• Saturday, August 13, 2022


Taslima Nasreen: Relentless rebel revelling in polemics

In this photograph taken on November 1, 2016, exiled Bangladeshi author Taslima Nasreen speaks during an interview with AFP at her residence in New Delhi. – It’s 22 years since Nasreen last set foot in Bangladesh, having been forced to flee in fear of her life after tens of thousands of Islamists took to the streets to denounce her writing. Her novels and essays had brought her no shortage of enemies and she upset the government by railing against rights abuses and the treatment of women. (Photo by Sajjad HUSSAIN / AFP) / TO GO WITH AFP STORY: ‘INDIA-BANGLADESH-LITERATURE-NASREEN’ INTERVIEW by Alexandre MARCHAND (Photo credit should read SAJJAD HUSSAIN/AFP via Getty Images)

By: Sarwar Alam

Banished from her homeland with a bounty on her head, author Taslima Nasreen has been forced to live in exile for more than a quarter of a century — but she refuses to bow to the religious fundamentalists that want her dead.

The fiery 58-year-old Bangladeshi, whose bestsellers include A French Lover and Shodh: Getting Even – warns the recent rise of conservative Islam and its dogmas threatens the modern world.

“In Muslim countries, fundamentalist organisations are getting more powerful — be it Al Shabaab, Al Qaeda or Boko Haram,” Nasreen tells AFP from her home in New Delhi where she has been living in exile since 2011.

“Even if you look at Europe, many Islamist fundamentalists are demanding sharia — Islamic law — in the name of multiculturalism.”

This month tens of thousands took to the streets in Bangladesh and around the Muslim world protesting against France after President Emmanuel Macron said the nation would never renounce its laws permitting blasphemous caricatures.

Tensions have been high since a teacher was killed after showing his class an image of the Prophet Mohammed. Islam forbids such depictions.

Nasreen, who is an atheist, says she agrees with some of France’s approach — such as its controversial ban on Islamic full face veils in public.

“I agree with the ban. Face veils are very dangerous. You need to see who is sitting next to you, [they] could be a killer.”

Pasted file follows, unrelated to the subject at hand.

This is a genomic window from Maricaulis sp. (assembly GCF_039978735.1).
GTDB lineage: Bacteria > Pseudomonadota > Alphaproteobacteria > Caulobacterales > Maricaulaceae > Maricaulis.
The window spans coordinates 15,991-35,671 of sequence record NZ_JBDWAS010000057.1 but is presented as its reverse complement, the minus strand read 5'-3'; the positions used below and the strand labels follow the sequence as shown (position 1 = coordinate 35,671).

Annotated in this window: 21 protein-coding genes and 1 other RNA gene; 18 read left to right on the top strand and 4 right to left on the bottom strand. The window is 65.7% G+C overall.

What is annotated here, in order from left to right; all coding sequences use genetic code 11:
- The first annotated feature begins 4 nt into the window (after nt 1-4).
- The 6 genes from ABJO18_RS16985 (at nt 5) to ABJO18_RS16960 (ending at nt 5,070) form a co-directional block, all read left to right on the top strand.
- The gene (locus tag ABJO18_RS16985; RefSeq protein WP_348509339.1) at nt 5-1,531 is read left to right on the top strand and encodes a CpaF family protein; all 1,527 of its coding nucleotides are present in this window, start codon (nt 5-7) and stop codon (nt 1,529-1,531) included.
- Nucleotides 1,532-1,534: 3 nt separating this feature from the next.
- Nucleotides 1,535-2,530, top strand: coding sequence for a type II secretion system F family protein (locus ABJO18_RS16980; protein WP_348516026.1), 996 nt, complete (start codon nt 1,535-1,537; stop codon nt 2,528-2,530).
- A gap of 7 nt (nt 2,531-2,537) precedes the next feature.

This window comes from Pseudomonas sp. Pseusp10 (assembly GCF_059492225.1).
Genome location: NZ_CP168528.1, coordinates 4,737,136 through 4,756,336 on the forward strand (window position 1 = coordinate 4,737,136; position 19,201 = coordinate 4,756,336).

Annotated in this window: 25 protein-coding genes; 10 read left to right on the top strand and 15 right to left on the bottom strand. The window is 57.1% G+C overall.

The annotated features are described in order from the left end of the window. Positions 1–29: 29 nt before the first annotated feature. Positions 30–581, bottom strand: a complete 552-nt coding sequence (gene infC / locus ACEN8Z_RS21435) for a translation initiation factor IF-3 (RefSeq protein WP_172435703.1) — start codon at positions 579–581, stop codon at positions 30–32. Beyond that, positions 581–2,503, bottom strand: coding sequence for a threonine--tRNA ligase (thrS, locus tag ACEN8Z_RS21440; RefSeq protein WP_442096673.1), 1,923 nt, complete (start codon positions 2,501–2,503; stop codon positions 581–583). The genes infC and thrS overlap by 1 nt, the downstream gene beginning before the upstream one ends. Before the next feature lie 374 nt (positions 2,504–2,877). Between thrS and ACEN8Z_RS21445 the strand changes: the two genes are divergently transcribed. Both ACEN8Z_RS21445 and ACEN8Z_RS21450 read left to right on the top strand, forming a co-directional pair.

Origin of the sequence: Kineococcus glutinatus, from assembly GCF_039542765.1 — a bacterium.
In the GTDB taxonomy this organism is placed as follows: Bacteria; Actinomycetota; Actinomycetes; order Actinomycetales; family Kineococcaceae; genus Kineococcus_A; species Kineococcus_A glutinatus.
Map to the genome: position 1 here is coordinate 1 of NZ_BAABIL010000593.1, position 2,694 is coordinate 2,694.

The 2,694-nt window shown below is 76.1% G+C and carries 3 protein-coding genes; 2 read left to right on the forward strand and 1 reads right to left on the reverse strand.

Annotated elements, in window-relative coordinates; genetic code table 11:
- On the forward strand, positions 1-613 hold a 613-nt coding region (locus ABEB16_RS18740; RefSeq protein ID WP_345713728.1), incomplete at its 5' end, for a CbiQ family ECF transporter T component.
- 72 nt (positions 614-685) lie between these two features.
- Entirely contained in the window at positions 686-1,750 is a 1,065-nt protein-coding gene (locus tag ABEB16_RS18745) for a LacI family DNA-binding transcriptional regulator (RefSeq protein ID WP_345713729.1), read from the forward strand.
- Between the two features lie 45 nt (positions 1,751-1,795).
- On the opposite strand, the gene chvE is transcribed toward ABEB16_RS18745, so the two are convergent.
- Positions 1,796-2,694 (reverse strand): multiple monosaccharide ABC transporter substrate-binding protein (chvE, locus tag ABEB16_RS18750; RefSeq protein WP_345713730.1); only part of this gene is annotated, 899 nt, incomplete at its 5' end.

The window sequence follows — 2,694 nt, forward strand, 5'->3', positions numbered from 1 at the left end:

It is a debate she knows firs-thand — Bangladesh’s Muslim hardliners were enraged by her decision to ditch the traditional Muslim dress including the burkha.

– Enraged fanatics –

Nasreen, a qualified doctor, rose to prominence in the 1980s with a series of articles condemning the religious and sexual oppression of women in some Asian countries.

Her subject matter became increasingly controversial — she wrote about repressive Islamic practices and women’s sexual desires, drawing the ire of radicals.

Enraged fanatics attacked bookstores selling her work in Dhaka in 1992 and the following year a ‘fatwa’ or an Islamic decree was issued against her in reaction to her novel Lajja (Shame) which depicts the persecution of a Hindu family by Muslims.

With a bounty on her head, Nasreen was forced to flee the country and spent the next few years in hiding — first seeking sanctuary in Europe and then the United States before finally finding long term refuge in India.

She says Bangladesh has been transformed by hardliners, adding that other once moderate nations are at risk — pointing to Turkey’s shift from secularism as a recent example of dramatic societal shift.

“Whoever is critical of Islamic dogmas, they get killed or put behind bars,” she explains.

Although India has been largely welcoming of the polemicist, Nasreen concedes religious intolerance has also been rising in what is the world’s largest democracy.

“India was more liberal before. I liked India for that. But that has changed… now it is quite difficult, criticism is not tolerated easily.

“But not all people are extremists. If India was that bad I could not have lived here.”

– ‘They will kill me’ –

She was vocal about female sexuality and rape culture long before the #MeToo movement hit the headlines.

India, Pakistan, and Bangladesh have come under scrutiny in recent years because of the prevalence of violent sexual attacks and the low conviction rates for such crimes.

“Men have to understand rape is not sex,” she insists, recalling how she was sexually assaulted by a famous poet, who she thought was a friend.

The award-winning author, who sometimes goes by Taslima Nasrin, has written more than 40 books, which have been translated in some 30 languages.

One of the bright spots for her was when her memoir, My Girlhood, set against the backdrop of Bangladesh’s Liberation War in 1971, was republished this year and earned rave reviews in international publications.

But Nasreen, who has a Swedish passport, knows she may never be able to return to her country of birth.

“I begged and begged when my father was on his death bed (in 2002) but they didn’t allow me to see him for one last time. They have illegally prevented me from going back to my own country for 26 years.

“The current (Bangladeshi) government patronises fanatic Islamist organisations. Mosques and madrassas people have become so powerful. They will kill me but I will fight for my right to go back.”

Eastern Eye

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